Shane Victorino was placed on the disabled list at the end of spring training with a left hamstring strain and had his return briefly delayed due to a bout of the flu, but he’s finally getting closer to making his season debut.
Scott Lauber of the Boston Herald reports that Victorino will begin a minor league rehab assignment Saturday, likely with Triple-A Pawtucket. He’ll then get the day off Sunday before playing back-to-back games on Monday and Tuesday. Barring any setbacks, he could be activated for next Thursday’s game against the Yankees.
With Victorino on the verge of returning, things are fixing to get very interesting in Boston’s outfield. Jackie Bradley, Jr. was originally expected to be sent down, but he has been playing center field on a daily basis recently while Grady Sizemore has been getting exposure in left field. Mike Carp could be the odd man out here, but the Red Sox would have to expose him to waivers if he’s removed from the active roster, which means they’d almost certainly lose him. It’s a tough call.
Free agent right-hander Henderson Alvarez signed a deal with the Tigres de Quintana Roo of the Mexican Baseball League earlier this week, FanRag Sports’ Jon Heyman reported Friday. The righty wasn’t necessarily too fringey a player to hack it in the big leagues, but there were no MLB takers in attendance during his showcase in Venezuela last month and he clearly felt it best to try his luck elsewhere.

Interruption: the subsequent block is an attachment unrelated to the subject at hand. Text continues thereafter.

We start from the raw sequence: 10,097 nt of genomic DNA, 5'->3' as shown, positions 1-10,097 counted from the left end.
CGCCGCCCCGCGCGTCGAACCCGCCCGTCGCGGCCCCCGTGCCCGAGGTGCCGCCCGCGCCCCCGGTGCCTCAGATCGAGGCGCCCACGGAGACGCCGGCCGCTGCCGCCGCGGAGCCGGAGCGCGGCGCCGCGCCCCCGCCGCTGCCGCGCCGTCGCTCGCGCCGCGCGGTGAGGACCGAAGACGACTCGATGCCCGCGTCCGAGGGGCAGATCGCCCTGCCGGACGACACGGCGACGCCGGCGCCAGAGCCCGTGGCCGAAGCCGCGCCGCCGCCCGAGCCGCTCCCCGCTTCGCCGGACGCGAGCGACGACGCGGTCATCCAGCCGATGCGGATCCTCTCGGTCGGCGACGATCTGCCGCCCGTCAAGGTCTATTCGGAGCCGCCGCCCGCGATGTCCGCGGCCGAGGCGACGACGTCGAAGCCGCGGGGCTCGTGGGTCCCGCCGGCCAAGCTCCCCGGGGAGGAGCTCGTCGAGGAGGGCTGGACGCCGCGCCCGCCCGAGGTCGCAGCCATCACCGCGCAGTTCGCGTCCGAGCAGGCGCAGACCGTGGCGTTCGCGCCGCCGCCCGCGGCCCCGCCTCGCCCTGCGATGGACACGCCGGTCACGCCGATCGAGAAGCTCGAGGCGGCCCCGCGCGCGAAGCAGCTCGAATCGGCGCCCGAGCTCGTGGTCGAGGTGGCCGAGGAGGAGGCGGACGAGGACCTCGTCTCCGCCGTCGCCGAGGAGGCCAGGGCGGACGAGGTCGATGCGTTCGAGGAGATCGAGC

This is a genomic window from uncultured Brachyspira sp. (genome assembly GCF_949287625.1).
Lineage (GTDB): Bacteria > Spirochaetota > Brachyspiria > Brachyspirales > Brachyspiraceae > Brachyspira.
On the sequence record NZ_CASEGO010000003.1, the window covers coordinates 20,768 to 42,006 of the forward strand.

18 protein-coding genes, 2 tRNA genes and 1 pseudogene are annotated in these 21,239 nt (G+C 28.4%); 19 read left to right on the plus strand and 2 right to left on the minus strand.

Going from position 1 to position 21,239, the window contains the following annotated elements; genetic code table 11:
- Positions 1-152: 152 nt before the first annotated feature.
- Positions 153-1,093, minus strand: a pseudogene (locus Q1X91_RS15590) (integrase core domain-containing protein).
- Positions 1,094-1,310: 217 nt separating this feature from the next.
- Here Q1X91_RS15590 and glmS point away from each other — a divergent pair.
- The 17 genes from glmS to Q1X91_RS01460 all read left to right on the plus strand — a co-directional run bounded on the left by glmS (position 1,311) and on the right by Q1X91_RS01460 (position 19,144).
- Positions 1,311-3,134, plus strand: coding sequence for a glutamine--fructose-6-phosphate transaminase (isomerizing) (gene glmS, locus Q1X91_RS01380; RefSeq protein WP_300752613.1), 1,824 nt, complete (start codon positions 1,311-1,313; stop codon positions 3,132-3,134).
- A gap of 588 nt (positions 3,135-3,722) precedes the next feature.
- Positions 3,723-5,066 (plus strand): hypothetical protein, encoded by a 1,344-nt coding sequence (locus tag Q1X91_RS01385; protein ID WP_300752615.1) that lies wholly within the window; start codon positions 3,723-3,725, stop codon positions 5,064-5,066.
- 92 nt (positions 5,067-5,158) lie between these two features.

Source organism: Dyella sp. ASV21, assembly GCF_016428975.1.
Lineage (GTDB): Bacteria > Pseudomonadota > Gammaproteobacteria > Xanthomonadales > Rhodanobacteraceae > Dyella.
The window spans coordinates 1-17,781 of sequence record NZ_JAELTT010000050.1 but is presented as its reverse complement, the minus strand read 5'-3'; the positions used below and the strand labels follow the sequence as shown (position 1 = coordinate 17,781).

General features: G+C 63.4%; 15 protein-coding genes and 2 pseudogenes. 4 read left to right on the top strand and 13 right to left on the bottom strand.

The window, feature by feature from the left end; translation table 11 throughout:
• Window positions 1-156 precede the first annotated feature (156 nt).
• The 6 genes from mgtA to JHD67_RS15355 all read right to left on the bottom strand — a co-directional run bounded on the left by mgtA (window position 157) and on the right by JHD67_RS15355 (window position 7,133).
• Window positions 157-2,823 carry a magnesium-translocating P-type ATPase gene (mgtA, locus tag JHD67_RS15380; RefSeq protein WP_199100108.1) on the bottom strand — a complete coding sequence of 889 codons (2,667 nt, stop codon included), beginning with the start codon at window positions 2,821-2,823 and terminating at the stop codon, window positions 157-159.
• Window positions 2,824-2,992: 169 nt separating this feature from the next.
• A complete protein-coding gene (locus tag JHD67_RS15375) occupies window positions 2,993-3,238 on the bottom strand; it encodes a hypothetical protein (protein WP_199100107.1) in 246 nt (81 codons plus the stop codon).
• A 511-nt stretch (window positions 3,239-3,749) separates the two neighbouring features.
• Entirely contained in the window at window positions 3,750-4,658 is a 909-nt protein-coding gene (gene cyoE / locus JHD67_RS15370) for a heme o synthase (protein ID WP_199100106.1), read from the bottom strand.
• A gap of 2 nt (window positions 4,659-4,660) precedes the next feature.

The 27-year-old’s last major league gig came with the Phillies, for whom he delivered a 4.30 ERA, 6.8 BB/9 and 3.7 SO/9 over 14 2/3 innings in 2017. While he’s not too far removed from his first and only All-Star bid in 2014, he was besieged by shoulder issues in 2015 and 2016 and underwent season-ending surgeries as a result.
That added injury risk, coupled with the fact that he hasn’t pitched more than 22 innings in a single season since 2014, may have been too much for major league teams to take on this spring. Assuming he steers clear of further injuries, however, a return to the majors may not be entirely out of the question in years to come.